The Siren Awakes Book Launch – Linda Jackson review by Pat Byrne
What a Night!
There was a fantastic turn out at Avant Garde on Monday for the launch of The Siren Awakes – the first of three memoirs about life as a young singer, growing up in Paisley by Linda Jackson.
I had been really looking forward to the even as I had already caught a taster in Balloch House Hotel a few months back, when Linda was the guest of Alexandria Writers’ Group. Linda is not only an accomplished writer but a fabulous singer. She seamlessly combined both talents to create a very different type of book launch.
I’ve only just had a chance to dip into the book but Linda’s reading of excepts created a vivid image of her home life growing up in a working class family in Paisley. Linda lived with her parents and brothers, in a typical tenement with a toilet in the close and bed recess in the living room, where she slept with her brother.
The audience was completely drawn into the child’s world, her uncertainty, fears and her fascination with the adults in her life. This included a sinister neighbour and her extrovert father with his dark curly hair and penchant for performance. The wee Linda adored her dad and was enraptured peeping out from the bed recess to watch him sing at family parties. By themselves the descriptions would be more than satisfactory but Linda complements these snapshots of life with song. In this case mimicking her father’s deep voiced dramatic rendition of a popular ballad.
As a child she was small and frail ‘the runt of the litter’ and her aunts and mother were on a mission to get some muscles into her wee skinny legs. Ice skating appeared to be the answer and the episode where Linda is sent off to Paisley ice rink to learn to skate raised a lot of laughs. However, it’s not all fun for the wean. You feel her anxiety stepping into a strange environment and her worry as she watches the class begin without her as two kind-meaning older girls take an arm each and whisk her round the rink.
There’s a lot of pathos, and some horror, as the memoir unfolds but no trace of indulgent sentimentality. The later section is full of laugh out loud humour, particularly when Linda is on the road gigging with her hippie pal Margo. The unsophisticated teenage duet travel the length and breadth of the country with many adventures along the way – sleeping in train station waiting rooms, befriending a tramp and escaping through a window when their act doesn’t match audience expectations.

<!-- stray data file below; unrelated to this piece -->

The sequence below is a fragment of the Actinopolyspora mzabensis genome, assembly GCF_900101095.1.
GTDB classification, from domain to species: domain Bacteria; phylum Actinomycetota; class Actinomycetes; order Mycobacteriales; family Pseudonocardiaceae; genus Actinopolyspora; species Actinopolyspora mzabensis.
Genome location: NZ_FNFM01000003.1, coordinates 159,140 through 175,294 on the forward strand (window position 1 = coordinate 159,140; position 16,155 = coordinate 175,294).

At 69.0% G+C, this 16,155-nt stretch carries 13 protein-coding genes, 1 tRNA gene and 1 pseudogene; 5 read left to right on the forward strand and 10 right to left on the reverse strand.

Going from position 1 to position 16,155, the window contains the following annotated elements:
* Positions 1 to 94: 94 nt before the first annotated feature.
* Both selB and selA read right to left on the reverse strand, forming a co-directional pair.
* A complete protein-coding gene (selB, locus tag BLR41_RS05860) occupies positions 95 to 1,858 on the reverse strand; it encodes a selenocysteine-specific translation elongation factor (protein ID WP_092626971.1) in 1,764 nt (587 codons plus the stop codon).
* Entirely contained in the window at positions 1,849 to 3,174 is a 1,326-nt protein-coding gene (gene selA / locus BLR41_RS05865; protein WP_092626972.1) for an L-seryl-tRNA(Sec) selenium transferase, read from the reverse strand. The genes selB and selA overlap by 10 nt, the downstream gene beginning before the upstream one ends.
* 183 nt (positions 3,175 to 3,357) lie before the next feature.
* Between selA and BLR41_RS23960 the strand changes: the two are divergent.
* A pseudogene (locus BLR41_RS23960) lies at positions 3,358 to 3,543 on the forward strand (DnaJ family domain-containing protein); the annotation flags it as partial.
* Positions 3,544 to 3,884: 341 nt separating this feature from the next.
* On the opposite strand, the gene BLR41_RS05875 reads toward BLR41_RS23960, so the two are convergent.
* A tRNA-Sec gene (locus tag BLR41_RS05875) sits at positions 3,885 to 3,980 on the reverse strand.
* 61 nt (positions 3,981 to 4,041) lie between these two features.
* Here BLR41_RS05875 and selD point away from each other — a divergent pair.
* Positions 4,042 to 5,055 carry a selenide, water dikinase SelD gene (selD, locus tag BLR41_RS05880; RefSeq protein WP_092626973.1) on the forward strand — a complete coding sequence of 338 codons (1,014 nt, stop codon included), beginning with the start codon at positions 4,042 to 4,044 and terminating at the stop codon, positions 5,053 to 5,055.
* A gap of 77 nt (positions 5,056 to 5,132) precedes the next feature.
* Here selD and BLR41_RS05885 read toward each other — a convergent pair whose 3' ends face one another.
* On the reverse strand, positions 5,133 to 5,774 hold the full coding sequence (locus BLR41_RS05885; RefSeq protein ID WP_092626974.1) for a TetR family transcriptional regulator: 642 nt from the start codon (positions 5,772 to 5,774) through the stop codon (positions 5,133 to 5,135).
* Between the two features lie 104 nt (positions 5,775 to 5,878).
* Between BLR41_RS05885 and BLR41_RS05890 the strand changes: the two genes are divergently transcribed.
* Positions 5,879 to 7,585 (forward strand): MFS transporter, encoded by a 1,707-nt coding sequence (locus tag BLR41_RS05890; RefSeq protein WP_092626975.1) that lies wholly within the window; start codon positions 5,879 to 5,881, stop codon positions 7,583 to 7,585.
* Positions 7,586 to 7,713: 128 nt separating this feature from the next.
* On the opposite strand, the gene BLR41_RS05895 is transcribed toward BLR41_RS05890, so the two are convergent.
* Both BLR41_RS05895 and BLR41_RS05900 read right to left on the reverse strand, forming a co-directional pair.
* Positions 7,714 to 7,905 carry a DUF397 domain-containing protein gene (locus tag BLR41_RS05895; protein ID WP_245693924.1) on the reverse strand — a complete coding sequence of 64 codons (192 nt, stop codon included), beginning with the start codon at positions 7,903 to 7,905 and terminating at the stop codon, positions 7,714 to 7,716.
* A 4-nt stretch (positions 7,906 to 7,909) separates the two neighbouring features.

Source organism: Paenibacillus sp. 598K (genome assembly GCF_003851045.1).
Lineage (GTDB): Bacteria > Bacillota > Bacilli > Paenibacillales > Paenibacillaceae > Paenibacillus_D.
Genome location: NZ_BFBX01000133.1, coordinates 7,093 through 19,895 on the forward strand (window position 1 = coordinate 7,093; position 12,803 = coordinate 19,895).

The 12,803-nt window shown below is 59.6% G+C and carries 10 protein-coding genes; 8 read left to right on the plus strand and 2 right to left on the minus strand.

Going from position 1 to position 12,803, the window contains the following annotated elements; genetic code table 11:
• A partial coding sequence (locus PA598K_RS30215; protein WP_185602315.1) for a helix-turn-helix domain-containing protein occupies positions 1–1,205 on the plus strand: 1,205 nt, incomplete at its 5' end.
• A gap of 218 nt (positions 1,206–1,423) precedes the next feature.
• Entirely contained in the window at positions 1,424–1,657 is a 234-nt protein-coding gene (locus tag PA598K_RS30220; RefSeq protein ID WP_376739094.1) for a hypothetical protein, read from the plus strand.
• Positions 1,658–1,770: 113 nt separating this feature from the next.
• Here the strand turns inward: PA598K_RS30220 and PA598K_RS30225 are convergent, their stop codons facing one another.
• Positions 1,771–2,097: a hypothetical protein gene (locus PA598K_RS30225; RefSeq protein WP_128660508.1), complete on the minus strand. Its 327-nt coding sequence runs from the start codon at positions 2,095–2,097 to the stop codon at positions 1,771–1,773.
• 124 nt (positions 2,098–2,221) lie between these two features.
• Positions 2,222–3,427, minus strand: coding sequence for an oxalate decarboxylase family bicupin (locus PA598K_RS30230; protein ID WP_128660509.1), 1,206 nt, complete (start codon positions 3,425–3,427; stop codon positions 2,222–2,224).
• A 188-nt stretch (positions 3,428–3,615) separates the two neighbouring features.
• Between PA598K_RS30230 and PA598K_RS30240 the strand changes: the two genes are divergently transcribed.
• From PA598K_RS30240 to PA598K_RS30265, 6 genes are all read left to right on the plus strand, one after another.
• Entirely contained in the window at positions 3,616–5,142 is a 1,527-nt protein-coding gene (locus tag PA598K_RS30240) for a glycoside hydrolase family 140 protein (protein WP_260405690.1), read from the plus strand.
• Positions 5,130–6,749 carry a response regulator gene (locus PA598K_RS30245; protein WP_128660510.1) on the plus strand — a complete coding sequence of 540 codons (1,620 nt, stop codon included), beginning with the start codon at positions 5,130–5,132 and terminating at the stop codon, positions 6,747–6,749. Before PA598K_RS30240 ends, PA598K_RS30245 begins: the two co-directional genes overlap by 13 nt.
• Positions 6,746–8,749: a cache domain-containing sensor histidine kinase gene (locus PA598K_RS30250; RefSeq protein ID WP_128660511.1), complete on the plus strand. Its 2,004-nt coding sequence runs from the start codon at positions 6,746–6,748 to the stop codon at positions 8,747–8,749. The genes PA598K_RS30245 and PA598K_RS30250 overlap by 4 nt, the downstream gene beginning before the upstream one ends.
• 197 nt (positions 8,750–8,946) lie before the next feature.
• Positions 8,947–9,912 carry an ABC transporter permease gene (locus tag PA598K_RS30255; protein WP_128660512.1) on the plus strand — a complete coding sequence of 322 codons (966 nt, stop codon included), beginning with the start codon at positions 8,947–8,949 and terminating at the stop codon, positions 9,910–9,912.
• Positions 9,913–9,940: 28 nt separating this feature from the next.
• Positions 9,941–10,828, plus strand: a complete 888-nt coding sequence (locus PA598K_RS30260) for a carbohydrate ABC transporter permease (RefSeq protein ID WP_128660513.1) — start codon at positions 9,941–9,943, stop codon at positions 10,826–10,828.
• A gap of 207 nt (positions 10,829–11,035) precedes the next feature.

There was no problem with the audience at Avant Garde, who were completely engrossed in the readings and thoroughly entertained by the music. Linda kicked off with the signature song ‘Sirens’ from her CD (to be released Spring 2020). She dedicated her beautiful version of Joni Mitchell’s ‘Little Green’ to her daughter Kirsten. It was a book launch like no other with dancing and the Linda Jaxson Band raised the roof with ballads, blues and rock n roll.
Charlie Gracie, Poet
Mention should go to Charlie Gracie, who entertained with some of his wonderful poetry including from his new collection The Darty Mountains. The author, Maggie Graham and poet Lesley Benzie did a fine job as hosts – not just helping the event flow but also conveying their genuine affection and respect for Linda.
Additionally, Glasgow’s writing fraternity was out in force. I enjoyed the company of Samina Chaudry and Janet Crawford, who’d travelled through from Falkirk. Also good to see Jim Ferguson, Brian Whittingham, Dini Power (thanks to Dini for some super photos), Craig Munro, Margaret McGrath, Irene Goodheir, Jenne Gray, Donal McLaughlin, Maria Venditozzi and Angela Lombardi.
I recognised other faces, many pupils of Linda’s Creative Writing Classes; yes, apart from being a writer and musician, Dr Linda Jackson teaches creative writing. She is also the name behind Seahorse Publications, which amongst other things is responsible for the reprinting of Wild Fire by the wonderful Janet Paisley R.I.P. The relaunch of this book will be celebrated at CCA, Sauchiehall Street, on 3rd December,2019.
I know I’m going to really enjoy reading the book. Apart from following the life of the young songstress, Linda captures a time and place perfectly – making a valid contribution to Scotland’s social history.
Pat Byrne, 6 November, 2019
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Thanks to Dini Power for photography.
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